Tuesday, April 1, 2014

finding the lost city of Bantil in Negros Island

A favorite topic spoken in hush-hush tone among historians is the missing chapter of Antonio Pigafetta's chronicle on the fabled city of Bantil in Negros Island.


The well-guarded chapter is an account on how Ferdinand Magellan and his men discovered and consequently obliterated a thriving city deep in the jungle in an island west of Zubu (present-day Cebu) and northwest of Isla del Fuegu (present-day Siquijor).

The hard to find entrance to the city has been a puzzle for years. There are many versions but the most popular one is that it could be accessed by going deep into a cave with hot spring water that ran through it.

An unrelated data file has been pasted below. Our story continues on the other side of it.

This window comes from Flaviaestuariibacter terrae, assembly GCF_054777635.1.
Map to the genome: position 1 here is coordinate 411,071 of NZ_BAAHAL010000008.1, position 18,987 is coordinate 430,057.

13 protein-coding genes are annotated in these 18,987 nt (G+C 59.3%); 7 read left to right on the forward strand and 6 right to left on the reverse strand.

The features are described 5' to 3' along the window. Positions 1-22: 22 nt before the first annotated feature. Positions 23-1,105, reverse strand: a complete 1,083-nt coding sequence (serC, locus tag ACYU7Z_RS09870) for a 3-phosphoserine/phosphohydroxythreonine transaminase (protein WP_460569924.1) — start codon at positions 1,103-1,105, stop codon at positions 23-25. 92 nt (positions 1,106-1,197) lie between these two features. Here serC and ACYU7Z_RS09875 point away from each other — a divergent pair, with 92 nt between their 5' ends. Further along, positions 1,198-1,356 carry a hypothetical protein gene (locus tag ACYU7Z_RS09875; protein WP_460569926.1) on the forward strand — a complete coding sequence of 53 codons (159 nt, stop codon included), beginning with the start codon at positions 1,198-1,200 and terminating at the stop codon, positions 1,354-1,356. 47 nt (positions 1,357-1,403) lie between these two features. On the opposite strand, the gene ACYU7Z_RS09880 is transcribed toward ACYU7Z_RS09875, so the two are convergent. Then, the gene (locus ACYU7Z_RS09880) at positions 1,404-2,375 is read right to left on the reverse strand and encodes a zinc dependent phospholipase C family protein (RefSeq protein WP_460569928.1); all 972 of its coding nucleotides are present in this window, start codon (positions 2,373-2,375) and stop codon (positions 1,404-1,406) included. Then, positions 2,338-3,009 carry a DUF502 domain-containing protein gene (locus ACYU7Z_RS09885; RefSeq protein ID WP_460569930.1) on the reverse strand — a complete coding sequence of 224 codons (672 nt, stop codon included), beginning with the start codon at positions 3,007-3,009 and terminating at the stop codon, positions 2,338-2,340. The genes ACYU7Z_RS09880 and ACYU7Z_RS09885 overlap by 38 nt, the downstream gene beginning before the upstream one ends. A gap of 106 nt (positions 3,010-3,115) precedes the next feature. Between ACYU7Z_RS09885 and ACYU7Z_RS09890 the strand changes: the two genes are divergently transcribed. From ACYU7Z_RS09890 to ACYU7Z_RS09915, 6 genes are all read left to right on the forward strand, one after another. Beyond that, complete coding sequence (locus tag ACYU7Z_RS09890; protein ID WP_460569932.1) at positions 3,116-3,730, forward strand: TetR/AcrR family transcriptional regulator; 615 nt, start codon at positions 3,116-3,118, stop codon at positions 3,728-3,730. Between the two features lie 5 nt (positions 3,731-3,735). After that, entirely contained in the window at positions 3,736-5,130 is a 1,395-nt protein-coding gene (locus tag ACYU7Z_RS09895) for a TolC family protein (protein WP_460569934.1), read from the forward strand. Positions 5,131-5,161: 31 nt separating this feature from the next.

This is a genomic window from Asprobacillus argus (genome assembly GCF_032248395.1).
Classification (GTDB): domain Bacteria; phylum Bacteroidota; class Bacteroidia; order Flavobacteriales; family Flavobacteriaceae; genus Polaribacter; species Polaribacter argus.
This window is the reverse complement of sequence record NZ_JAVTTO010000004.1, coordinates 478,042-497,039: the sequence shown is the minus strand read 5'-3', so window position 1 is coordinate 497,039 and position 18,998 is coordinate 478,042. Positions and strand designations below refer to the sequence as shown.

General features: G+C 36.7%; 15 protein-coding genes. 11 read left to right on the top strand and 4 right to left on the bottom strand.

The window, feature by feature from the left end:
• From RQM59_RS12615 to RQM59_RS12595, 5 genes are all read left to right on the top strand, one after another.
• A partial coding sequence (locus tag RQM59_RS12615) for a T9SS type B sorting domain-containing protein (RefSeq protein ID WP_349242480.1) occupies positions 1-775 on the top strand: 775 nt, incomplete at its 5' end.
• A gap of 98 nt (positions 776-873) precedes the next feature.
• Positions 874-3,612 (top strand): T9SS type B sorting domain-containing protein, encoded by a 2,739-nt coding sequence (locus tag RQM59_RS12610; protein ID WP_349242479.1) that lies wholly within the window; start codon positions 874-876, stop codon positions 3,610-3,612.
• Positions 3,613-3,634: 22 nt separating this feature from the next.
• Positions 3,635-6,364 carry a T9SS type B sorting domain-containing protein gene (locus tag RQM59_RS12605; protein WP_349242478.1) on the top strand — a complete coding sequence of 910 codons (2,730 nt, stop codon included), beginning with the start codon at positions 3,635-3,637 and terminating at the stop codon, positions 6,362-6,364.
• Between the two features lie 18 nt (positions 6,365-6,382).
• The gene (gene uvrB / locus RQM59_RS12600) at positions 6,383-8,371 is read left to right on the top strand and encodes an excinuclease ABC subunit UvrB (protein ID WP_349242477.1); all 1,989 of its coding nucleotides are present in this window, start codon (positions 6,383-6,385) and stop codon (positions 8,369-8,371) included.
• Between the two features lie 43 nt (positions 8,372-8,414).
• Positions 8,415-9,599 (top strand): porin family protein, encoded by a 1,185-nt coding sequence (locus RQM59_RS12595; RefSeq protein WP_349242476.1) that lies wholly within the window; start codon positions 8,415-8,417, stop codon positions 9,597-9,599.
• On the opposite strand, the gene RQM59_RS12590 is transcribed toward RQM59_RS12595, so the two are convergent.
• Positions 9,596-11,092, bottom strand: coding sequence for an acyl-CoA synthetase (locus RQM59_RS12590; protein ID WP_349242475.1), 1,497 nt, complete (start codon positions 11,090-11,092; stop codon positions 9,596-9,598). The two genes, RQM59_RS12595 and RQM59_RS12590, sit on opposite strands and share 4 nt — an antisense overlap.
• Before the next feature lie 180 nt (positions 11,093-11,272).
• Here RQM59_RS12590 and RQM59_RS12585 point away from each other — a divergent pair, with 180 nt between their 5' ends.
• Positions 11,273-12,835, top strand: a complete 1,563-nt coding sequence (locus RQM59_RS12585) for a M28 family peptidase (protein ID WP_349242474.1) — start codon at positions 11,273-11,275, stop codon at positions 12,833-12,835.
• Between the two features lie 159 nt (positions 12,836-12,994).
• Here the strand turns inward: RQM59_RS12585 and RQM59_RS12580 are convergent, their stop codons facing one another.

The missing chapter according to a well-known archeologist at the National Museum mentioned that before the carnage Bantil was a prosperous city in the sky that turned red during summer because of the blooms from fuego trees that covered all the vacant spaces in the city. The houses were all built high, either on top or around massive acacia trees, had thatched roofs and interconnected by intricately designed bamboo bridges. The heart of the city was the resplendent house of its head priestess Margaja-- a house decorated with diamond beads and strung together in gold thread at the main entrance. Below this opulent house were four tubs with turquoise water. An active volcano which all the natives worshiped stood as the backdrop of the prosperous city.

After years of research, all clues lead to a small barangay called Baslay in Dauin, Oriental Negros.
   
(to be continued)
*printed with permission from the National Museum of the Philippines 

2 comments:

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